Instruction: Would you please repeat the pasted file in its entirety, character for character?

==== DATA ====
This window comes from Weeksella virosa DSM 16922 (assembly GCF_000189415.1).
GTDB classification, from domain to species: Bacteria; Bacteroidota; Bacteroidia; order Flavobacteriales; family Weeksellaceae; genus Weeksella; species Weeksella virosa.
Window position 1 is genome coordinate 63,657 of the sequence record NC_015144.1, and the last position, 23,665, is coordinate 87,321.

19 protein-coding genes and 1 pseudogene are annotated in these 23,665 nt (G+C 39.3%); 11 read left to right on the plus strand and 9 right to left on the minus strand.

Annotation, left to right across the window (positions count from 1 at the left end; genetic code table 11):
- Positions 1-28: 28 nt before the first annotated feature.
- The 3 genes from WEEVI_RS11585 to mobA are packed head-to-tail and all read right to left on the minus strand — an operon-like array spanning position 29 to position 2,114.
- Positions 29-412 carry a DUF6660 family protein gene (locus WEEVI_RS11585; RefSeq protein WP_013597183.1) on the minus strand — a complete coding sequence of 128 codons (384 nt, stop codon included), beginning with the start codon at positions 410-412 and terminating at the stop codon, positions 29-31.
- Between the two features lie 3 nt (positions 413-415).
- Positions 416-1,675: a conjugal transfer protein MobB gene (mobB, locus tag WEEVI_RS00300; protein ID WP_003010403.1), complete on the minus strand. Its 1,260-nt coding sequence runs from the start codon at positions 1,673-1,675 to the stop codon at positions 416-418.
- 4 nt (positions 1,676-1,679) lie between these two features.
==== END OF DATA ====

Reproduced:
This window comes from Weeksella virosa DSM 16922 (assembly GCF_000189415.1).
GTDB classification, from domain to species: Bacteria; Bacteroidota; Bacteroidia; order Flavobacteriales; family Weeksellaceae; genus Weeksella; species Weeksella virosa.
Window position 1 is genome coordinate 63,657 of the sequence record NC_015144.1, and the last position, 23,665, is coordinate 87,321.

19 protein-coding genes and 1 pseudogene are annotated in these 23,665 nt (G+C 39.3%); 11 read left to right on the plus strand and 9 right to left on the minus strand.

Annotation, left to right across the window (positions count from 1 at the left end; genetic code table 11):
- Positions 1-28: 28 nt before the first annotated feature.
- The 3 genes from WEEVI_RS11585 to mobA are packed head-to-tail and all read right to left on the minus strand — an operon-like array spanning position 29 to position 2,114.
- Positions 29-412 carry a DUF6660 family protein gene (locus WEEVI_RS11585; RefSeq protein WP_013597183.1) on the minus strand — a complete coding sequence of 128 codons (384 nt, stop codon included), beginning with the start codon at positions 410-412 and terminating at the stop codon, positions 29-31.
- Between the two features lie 3 nt (positions 413-415).
- Positions 416-1,675: a conjugal transfer protein MobB gene (mobB, locus tag WEEVI_RS00300; protein ID WP_003010403.1), complete on the minus strand. Its 1,260-nt coding sequence runs from the start codon at positions 1,673-1,675 to the stop codon at positions 416-418.
- 4 nt (positions 1,676-1,679) lie between these two features.